Bearded Dragon Care
A bearded dragon is a great addition to your family and with the right care they can become a loving pet. Before you purchase a dragon it is important you and your family read this information. This page will explain everything from habitat suggestions to food, and overall care. Please read it thoroughly, and if you have questions e-mail us.
owning a Dragon
Bearded Dragons are lizards native to rocky, arid semi-dessert woodlands in Australia. They are omnivores and prefer a hot, mainly dry climate. They are very social lizards and love to be held and petted. Your bearded dragon will only want to be around you as much as you are around it. We handle our babies daily and they love the attention. We suggest you hold your dragon at least 15 minutes every day to ensure bonding. They will come to know the sound of your voice and your face and be eager to see you every day. Bearded Dragons do not need or want a cage mate. It is cute to see multiple baby dragons together but once they start growing into juveniles they will fight for food and territory. Males and females should NEVER be housed together after 6 months of age to avoid fighting. Most females can get along with another female in the same habitat, but it is not guaranteed and we DO NOT suggest it. NEVER house an adult male and female together as they will breed even if they are related. Males can become extremely aggressive bobbing their head, hissing and showing a black beard as they grown into being sexually mature. This behavior is expected and perfect normal and they should grow out of this phase by adulthood. Be aware that while dragons don’t have teeth they do have a serrated jaw and when a dragon has a solid black chin or bobs its head up and down fiercely it is making a display of dominance and should not be handled. On the other hand if the dragon is slowly moving its head up and down and waving its arms it is being social and submissive. This usually happens when a dominant male is around or when a baby sees and adult. Any injury caused by housing multiple dragons together is a violation of our Terms and Conditions and do so at your own risk. Click to read more on our educational website.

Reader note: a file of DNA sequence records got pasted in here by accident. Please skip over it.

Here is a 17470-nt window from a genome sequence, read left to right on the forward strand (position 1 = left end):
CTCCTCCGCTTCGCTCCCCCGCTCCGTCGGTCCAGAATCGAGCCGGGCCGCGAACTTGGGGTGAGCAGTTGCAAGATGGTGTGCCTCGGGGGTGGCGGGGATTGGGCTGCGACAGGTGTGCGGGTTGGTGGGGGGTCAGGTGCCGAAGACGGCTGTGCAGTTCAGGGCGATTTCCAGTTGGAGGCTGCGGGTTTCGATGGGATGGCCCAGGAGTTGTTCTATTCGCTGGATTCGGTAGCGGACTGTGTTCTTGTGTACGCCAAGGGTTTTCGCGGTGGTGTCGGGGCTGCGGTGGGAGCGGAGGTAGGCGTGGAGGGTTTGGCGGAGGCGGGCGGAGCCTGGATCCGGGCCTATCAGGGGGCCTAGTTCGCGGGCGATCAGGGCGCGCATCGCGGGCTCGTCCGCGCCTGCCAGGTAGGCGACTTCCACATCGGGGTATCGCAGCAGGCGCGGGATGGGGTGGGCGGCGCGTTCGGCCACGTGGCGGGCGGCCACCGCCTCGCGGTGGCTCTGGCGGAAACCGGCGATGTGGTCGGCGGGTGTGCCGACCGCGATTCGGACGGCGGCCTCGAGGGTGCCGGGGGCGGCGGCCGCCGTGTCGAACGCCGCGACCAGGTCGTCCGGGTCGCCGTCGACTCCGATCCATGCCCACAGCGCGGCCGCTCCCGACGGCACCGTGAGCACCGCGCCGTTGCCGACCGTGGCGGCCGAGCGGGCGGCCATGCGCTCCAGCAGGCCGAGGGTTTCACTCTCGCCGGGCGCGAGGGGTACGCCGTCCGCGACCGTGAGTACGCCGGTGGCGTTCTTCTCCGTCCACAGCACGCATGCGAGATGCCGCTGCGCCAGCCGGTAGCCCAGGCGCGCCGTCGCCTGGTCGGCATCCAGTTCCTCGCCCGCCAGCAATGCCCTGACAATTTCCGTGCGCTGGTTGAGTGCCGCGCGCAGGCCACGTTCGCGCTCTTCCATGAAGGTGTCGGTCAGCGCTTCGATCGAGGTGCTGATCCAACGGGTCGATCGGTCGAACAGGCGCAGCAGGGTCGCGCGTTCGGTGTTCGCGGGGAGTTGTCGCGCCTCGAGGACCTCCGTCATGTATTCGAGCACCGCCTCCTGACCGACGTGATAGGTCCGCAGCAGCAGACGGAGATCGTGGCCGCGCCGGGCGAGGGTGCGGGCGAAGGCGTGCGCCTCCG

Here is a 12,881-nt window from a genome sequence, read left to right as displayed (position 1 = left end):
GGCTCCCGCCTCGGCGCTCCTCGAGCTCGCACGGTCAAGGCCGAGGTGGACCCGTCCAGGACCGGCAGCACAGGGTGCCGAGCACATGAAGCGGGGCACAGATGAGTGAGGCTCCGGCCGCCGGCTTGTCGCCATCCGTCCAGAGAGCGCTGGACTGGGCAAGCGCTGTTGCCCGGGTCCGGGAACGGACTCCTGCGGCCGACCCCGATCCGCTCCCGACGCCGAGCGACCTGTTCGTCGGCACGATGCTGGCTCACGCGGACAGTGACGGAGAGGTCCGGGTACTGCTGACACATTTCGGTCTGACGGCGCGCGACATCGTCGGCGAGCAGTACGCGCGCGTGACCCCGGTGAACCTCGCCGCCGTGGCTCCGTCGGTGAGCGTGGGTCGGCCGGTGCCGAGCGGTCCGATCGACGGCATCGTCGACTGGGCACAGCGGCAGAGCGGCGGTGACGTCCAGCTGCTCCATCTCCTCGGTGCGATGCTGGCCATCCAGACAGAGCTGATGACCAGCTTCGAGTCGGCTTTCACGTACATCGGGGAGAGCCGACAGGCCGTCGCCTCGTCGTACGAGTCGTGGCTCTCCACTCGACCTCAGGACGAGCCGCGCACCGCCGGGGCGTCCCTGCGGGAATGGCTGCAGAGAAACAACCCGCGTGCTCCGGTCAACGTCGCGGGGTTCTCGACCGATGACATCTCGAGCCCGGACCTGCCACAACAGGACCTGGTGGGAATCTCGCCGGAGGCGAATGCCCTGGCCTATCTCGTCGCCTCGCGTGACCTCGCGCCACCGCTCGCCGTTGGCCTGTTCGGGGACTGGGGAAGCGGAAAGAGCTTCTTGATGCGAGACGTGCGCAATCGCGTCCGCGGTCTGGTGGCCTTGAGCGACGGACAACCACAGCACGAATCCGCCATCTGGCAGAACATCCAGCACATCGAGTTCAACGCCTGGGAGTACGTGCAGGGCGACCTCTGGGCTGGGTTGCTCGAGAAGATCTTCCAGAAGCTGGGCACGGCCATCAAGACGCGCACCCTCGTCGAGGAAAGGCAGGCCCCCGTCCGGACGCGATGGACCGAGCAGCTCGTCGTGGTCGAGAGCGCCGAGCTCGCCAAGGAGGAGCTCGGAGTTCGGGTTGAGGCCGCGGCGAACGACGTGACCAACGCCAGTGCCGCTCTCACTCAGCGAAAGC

WHEN Your Dragon ARRIVES
Proper housing is very important for your dragon’s happiness and overall health. We strongly recommend you have their habitat completely set up before ordering your dragon to minimize their relocation stress. You will see your dragon turn black/grey in color and have dark lines on its underbelly and chin when they arrive. This can be a stress indicator or an indication your dragon is cold, as they turn darker/gray in color when they are trying to absorb more heat as well. Stress can be a killer for dragons so make sure yours is very active and eating after about two weeks after their arrival. You MUST quarantine your dragon from all other animals for 2 weeks when they arrive. It will take some time for them to adjust to the new faces, sounds and smells so during this first week or two, we recommend you don't hold them unless it is necessary for basic care, feeding, cage cleaning, baths, etc. You will see reactions of mouth opening; this is a way for the baby to tell you it does not want to be bothered. Once the 2 weeks is over they may continue to open their mouths, don't let this discourage you, still hold them for at least 15 minutes every day. Let them get to know you slowly, it will pay off in the end as they trust you more. Just like after cleaning up dog poop be sure to wash your hands with antibacterial soap after handling a dragon or cleaning up any surface that has come in contact with feces. It has been stated by the CDC dragon feces, like all reptiles, can transmit salmonella. Click to read more on our educational website.
A 20 gallon starter reptile tank is recommended for a baby dragon. They can grow into it happily and will have plenty of room to run around. These are easily found at local pet stores or online. Fake plants are something your dragon will enjoy, but make sure when you purchase any item for the cage it is not made with resin, glass or ceramic. Do not use live plants for decoration in a dragon enclosure unless they are on the approved greens list and have no soils. Do not use plants and flowers from craft stores. Resin, cheap plastics, cheap paint, glitter, and ceramics will quickly heat up and can burn and permanently injure your dragon. Stick with a large wooden log, a reptile safe cave or sanitized rocks we recommended placing one of these under their basking light for the dragon to lie on. You will also need a simple reptile thermometer for temperature and humidity, these can be found at pet stores. As your dragon grows into adulthood we suggest a 48"x24"x18 enclosure. Click to read more on our educational website.